|Title||Time trends in drug resistant HIV-1 infections in the United Kingdom up to 2009: multicentre observational study|
|Publication Type||Journal Article|
|Year of Publication||2012|
|Authors||Dolling D, Sabin CA, Delpech V, Smit E, Pozniak A, Asboe D, Leigh Brown A, Churchill D, Williams I, Geretti AM, Phillips AN, Mackie N, Murphy G., Castro H, Pillay D, Cane P A, Dunn DT, Dolling D|
|Keywords||*Anti-Retroviral Agents/pharmacology/therapeutic use, Adolescent, Adult, Aged, Aged, 80 and over, Cohort Studies, Drug Resistance, Viral/*genetics, Female, Great Britain/epidemiology, HIV Infections/drug therapy/epidemiology/*virology, HIV-1/drug effects/*genetics, Humans, Linear Models, Logistic Models, Male, Microbial Sensitivity Tests, Middle Aged, Mutation Rate, Prevalence, Young Adult|
OBJECTIVE: To evaluate whether the prevalence of HIV-1 transmitted drug resistance has continued to decline in infections probably acquired within the United Kingdom. DESIGN: Multicentre observational study. SETTING: All UK public laboratories conducting tests for genotypic HIV resistance as a part of routine care. PARTICIPANTS: 14,584 patients infected with HIV-1 subtype B virus, who were first tested for resistance before receiving antiretroviral therapy between January 2002 and December 2009. MAIN OUTCOME MEASURE: Prevalence of transmitted drug resistance, defined as one or more resistance mutations from the surveillance list recommended by the World Health Organization. RESULTS: 1654 (11.3%, 95% confidence interval 10.8% to 11.9%) patients had one or more mutations associated with transmitted HIV-1 drug resistance; prevalence was found to decline from 15.5% in 2002 to 9.6% in 2007, followed by a slight increase to 10.9% in 2009 (P=0.21). This later rise was mainly a result of increases in resistance to nucleos(t)ide reverse transcriptase inhibitors (from 5.4% in 2007 to 6.6% in 2009, P=0.24) and protease inhibitors (1.5% to 2.1%, P=0.12). Thymidine analogue mutations, including T215 revertants, remained the most frequent mutations associated with nucleos(t)ide reverse transcriptase inhibitors, despite a considerable fall in stavudine and zidovudine use between 2002 and 2009 (from 29.4% of drug regimens in 2002 to 0.8% in 2009, from 47.9% to 8.8%, respectively). CONCLUSIONS: The previously observed decline in the prevalence of transmitted drug resistance in HIV-1 infections probably acquired in the UK seems to have stabilised. The continued high prevalence of thymidine analogue mutations suggests that the source of this resistance may be increasingly from patients who have not undergone antiretroviral therapy and who harbour resistant viruses. Testing of all newly diagnosed HIV-1 positive people should be continued.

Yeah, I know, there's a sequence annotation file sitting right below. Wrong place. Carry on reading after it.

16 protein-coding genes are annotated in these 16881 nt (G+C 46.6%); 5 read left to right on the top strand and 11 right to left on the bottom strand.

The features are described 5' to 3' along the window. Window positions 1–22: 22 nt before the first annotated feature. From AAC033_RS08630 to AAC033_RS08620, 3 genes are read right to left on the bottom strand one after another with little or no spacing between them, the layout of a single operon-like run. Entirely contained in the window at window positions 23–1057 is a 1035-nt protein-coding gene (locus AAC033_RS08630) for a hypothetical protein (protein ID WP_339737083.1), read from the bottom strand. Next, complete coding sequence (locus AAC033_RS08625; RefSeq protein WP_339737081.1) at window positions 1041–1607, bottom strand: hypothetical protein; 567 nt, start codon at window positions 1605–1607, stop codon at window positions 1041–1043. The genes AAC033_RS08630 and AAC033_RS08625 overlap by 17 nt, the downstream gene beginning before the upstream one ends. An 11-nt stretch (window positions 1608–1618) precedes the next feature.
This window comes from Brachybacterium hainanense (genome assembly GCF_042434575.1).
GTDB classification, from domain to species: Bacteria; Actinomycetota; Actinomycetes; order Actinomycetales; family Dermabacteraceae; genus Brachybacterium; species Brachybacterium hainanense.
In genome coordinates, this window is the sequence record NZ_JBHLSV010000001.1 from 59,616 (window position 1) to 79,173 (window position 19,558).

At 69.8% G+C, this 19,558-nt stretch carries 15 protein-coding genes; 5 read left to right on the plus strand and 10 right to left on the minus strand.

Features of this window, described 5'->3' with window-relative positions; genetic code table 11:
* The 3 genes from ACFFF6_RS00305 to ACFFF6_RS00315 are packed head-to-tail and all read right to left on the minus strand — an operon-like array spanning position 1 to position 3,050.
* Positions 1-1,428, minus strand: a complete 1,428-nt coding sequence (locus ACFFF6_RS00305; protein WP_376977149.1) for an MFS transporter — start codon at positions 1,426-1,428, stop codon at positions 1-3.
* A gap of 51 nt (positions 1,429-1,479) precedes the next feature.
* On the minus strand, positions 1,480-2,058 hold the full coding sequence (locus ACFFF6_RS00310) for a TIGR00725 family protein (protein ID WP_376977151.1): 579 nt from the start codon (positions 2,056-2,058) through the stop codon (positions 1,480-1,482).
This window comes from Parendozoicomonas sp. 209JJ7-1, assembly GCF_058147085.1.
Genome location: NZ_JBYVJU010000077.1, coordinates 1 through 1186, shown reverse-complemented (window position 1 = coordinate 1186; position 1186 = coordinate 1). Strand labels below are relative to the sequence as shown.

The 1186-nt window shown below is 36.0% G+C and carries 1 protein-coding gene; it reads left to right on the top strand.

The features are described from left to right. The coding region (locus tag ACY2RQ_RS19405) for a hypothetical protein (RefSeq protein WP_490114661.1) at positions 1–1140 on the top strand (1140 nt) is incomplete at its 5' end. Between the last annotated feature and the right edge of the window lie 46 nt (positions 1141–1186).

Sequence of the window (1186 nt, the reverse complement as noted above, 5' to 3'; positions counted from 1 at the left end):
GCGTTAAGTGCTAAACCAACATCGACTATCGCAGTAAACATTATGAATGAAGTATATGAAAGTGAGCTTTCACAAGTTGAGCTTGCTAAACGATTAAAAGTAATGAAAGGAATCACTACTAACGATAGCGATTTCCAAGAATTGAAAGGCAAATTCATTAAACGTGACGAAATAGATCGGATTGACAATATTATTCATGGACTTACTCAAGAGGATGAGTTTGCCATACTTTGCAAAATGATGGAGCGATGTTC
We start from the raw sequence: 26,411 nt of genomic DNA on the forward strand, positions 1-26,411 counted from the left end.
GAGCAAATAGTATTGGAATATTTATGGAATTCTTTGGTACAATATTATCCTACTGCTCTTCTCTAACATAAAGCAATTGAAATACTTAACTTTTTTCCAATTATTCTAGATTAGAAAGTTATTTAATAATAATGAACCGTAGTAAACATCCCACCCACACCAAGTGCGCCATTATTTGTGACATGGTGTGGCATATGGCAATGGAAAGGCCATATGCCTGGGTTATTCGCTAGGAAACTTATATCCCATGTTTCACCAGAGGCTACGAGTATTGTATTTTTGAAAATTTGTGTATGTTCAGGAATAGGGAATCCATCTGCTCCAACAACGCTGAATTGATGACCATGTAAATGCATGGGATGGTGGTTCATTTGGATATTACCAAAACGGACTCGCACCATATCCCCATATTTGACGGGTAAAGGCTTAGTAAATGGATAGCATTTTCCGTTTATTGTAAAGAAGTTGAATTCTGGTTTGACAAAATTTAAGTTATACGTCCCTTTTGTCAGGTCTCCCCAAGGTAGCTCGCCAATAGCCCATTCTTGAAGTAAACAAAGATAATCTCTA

|Short Title||BMJ (Clinical research ed.)|
|Alternate Journal||BMJ (Clinical research ed.)|